|Table 2: An example of support provided by scientific and logistics team to the training groups during the practical component|
Click here to view
| Discussion|| |
The COVID-19 Critical Care Course for non-ICU Physicians makes an essential contribution in planning for the anticipated required capacity for the surge in critically ill patients. This education response is aligned to the Ontario Health Plan for an Influenza Pandemic that suggests a model for critical care responses. It, therefore, supports surge capacity by expanding the patient-intensivist ratio by adding more physicians to work in teams supervised by experienced ICU physicians. The Society of Critical Care Medicine (SCCM, 2020) tiered staffing strategy for pandemics shows that one experienced ICU physician can supervise four non-ICU physicians within their respective ICU multidisciplinary teams while providing care for up to 24 critically ill patients treated by each team, that is, potentially 96 patients.
One of the strengths of this course is the inclusion of an online self-directed knowledge acquisition component that could be applied and reinforced through a second practice-based component, which enabled the acquisition of hands-on critical care skills under experienced ICU physicians’ direct clinical supervision. This approach allows non-ICU physicians who have acquired competent critical care skills to join the ICU workforce to provide care for COVID-19 patients who are seriously ill. This course’s innate limitation was its lack of pilot testing, that is, immediate implementation was necessary because the pandemic scenario required rapid responses.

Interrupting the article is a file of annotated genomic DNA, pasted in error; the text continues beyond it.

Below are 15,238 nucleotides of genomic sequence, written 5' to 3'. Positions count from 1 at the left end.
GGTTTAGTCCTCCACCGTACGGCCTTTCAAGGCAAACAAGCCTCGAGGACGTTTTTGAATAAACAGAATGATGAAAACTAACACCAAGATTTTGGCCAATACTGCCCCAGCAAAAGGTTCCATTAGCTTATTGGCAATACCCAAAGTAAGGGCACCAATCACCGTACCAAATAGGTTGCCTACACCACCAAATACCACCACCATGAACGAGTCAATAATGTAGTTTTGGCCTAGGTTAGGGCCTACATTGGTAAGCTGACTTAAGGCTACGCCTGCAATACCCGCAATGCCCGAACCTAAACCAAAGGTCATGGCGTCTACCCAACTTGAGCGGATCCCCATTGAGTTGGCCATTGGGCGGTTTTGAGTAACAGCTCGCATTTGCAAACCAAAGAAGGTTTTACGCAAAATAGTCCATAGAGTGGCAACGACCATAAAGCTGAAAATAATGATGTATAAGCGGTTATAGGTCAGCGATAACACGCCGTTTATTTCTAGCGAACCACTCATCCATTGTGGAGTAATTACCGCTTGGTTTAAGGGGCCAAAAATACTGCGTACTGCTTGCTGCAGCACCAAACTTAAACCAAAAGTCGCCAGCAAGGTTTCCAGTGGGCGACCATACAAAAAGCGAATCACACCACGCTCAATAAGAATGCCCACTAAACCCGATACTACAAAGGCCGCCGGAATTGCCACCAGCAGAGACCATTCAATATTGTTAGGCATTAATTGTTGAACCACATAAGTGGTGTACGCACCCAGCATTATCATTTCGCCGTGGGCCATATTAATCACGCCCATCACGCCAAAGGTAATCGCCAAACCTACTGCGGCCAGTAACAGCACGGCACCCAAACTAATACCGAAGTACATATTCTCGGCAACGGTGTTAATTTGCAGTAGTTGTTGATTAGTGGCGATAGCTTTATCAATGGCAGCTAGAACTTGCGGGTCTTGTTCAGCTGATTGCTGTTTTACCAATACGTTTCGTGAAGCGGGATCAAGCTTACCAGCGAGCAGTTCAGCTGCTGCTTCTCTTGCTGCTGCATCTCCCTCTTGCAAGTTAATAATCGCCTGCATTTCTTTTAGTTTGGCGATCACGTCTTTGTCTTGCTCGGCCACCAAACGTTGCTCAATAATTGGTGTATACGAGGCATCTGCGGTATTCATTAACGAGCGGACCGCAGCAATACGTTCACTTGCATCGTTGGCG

| Conclusion|| |
This paper introduced a healthcare course option that can be offered as a short-term education solution in practice for a national emergency situation that immediately demands rapid responses. It is suggested that further research and collaboration are necessary for reviewing this course’s impact on upskilling non-ICU physicians, and for establishing its value in providing care to critically ill COVID-19 patients.